Piaf author Pam Gems has passed away. She died peacefully in her sleep on Friday night (13 May 2011). She was 85.

Born on 1 August 1925 in Bransgore, Hampshire, Gems studied psychology at Manchester University and only began writing in her forties. After early work for radio and television, she began writing for the stage in the early Seventies and made her West End debut, via the Edinburgh Festival, with 1976’s Dusa Fish Stas and Vi.

Her first play for the Royal Shakespeare Company was 1977’s Queen Christina, a historical drama about the Swedish monarch, which was followed a year later by her most famous piece, Piaf, a play with music about another famous woman from history, French chanteuse Edith Piaf.

The original production of Piaf, starring Jane Lapotaire in the title role, transferred from the RSC to the West End and Broadway, where it won Lapotaire the 1981 Tony Award for Best Actress.

More recently, the Donmar Warehouse’s 30th anniversary revival of Piaf, directed by Jamie Lloyd, won its star Elena Roger the 2009 Laurence Olivier Award for Best Actress in a Musical. It also transferred to the West End and was subsequently revived in Spain and in Roger’s native Argentina.

Gems’ greatest successes came when she was writing about real-life figures. Stanley, which premiered at the National Theatre in 1996, centred on the life of painter Stanley Spencer, played by Antony Sher. It won both the Evening Standard and Olivier Awards for Best Play, and also transferred to Broadway, where it was nominated for the Tony for Best Play in 1997.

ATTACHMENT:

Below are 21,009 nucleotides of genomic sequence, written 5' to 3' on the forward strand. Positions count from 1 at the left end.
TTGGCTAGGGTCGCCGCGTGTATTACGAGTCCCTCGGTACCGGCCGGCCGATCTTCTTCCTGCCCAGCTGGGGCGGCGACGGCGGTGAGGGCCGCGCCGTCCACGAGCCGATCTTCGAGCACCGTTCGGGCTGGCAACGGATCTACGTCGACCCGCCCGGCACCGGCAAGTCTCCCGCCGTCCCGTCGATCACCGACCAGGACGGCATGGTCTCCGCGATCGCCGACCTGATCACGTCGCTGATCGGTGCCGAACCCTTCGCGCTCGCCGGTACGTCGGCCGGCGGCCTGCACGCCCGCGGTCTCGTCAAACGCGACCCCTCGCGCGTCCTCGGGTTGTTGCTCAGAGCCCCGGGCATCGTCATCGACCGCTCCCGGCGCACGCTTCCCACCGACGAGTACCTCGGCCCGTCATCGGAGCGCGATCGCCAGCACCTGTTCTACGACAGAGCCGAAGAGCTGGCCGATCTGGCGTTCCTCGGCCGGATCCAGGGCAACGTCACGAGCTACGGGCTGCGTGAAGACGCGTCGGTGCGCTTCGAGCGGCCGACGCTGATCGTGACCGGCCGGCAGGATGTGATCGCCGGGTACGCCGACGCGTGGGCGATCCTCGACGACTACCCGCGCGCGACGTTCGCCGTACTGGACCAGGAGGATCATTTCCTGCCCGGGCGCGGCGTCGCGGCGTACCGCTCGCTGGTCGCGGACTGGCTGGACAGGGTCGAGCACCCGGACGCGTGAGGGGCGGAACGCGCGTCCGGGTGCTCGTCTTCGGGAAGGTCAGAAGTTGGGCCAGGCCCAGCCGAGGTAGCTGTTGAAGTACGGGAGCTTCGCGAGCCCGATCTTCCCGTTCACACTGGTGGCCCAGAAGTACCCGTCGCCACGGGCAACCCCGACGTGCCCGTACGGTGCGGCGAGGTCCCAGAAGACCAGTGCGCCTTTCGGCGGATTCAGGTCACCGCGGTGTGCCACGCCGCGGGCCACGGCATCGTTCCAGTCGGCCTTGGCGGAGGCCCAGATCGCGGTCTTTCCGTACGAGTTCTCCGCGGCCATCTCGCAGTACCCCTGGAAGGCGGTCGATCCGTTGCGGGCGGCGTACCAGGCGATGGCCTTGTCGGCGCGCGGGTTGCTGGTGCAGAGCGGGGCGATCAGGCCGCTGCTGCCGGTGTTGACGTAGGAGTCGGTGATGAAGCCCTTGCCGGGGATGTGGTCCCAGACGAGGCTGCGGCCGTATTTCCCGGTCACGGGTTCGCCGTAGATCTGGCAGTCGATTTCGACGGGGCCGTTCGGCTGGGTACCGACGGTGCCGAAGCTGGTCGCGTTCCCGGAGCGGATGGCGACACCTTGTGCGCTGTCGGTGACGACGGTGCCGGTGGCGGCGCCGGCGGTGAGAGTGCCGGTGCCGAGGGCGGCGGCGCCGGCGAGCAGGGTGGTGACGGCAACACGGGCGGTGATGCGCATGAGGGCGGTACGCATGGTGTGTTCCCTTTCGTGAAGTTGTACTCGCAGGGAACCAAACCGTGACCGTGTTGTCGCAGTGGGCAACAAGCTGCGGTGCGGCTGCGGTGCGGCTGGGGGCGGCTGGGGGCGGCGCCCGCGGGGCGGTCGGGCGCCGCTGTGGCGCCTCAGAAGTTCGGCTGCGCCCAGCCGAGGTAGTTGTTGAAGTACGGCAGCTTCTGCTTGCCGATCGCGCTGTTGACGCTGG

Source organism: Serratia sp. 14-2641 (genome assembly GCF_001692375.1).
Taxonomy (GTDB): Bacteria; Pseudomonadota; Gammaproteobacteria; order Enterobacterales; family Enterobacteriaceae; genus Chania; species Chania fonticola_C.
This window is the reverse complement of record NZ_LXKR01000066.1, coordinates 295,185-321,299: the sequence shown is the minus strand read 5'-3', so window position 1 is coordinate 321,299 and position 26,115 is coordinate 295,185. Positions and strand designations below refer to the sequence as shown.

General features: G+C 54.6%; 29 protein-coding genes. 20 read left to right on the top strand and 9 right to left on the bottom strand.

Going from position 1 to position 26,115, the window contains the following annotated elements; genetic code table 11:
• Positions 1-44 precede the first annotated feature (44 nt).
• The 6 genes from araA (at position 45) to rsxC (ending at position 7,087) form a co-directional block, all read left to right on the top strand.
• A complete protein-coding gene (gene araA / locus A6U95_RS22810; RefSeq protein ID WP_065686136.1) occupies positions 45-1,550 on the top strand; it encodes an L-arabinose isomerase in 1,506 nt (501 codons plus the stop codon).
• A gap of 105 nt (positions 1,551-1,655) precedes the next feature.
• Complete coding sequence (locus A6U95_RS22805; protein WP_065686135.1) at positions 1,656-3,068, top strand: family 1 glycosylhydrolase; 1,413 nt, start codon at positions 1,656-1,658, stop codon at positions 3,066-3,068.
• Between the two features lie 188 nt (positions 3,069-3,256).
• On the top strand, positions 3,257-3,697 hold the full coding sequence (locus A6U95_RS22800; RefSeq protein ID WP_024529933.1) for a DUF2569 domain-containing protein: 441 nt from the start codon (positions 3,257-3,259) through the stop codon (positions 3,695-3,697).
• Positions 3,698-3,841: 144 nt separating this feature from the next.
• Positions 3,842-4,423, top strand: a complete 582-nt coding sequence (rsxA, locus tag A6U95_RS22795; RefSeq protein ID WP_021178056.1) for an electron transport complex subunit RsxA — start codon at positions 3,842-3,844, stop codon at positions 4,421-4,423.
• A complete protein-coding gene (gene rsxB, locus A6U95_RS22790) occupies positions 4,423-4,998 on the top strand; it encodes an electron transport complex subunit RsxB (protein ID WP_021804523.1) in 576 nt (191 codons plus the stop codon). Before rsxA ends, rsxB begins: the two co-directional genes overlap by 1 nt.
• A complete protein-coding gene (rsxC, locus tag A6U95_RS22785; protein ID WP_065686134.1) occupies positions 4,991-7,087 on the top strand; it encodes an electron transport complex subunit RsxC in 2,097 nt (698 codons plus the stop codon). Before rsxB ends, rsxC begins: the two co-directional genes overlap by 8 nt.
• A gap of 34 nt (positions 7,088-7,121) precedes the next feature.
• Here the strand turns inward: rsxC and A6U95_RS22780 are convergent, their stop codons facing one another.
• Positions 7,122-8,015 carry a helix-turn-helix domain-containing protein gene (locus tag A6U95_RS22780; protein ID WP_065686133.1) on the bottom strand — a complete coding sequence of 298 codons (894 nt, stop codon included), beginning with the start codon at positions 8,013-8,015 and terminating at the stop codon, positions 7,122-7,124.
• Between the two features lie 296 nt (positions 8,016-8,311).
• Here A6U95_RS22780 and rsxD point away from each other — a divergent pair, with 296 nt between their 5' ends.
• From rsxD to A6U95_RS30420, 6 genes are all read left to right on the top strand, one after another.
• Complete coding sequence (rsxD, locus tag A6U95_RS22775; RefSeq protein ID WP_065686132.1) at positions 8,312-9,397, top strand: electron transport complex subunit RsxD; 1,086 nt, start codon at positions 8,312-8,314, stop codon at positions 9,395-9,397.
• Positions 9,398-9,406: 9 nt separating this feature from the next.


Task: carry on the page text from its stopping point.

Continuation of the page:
Two years later, and also via the West End, Gems received more Tony nominations for Marlene, written for Sian Phillips to star as German siren Marlene Dietrich. Marlene is revived later this month at Scarborough's Stephen Joseph Theatre, starring Sarah Parks.

Gems’ other original plays included Camille, The Blue Angel, Mrs Pat, Nelson, The Snow Palace, The Danton Affair, Aunt Mary, The Treat, My Warren and Ladybird, Ladybird. She also had success adapting works by the likes of Ibsen, Lorca and Chekhov, including a version of The Cherry Orchard, directed by Jonathan Miller and starring Joanna Lumley at Sheffield Crucible in 2007.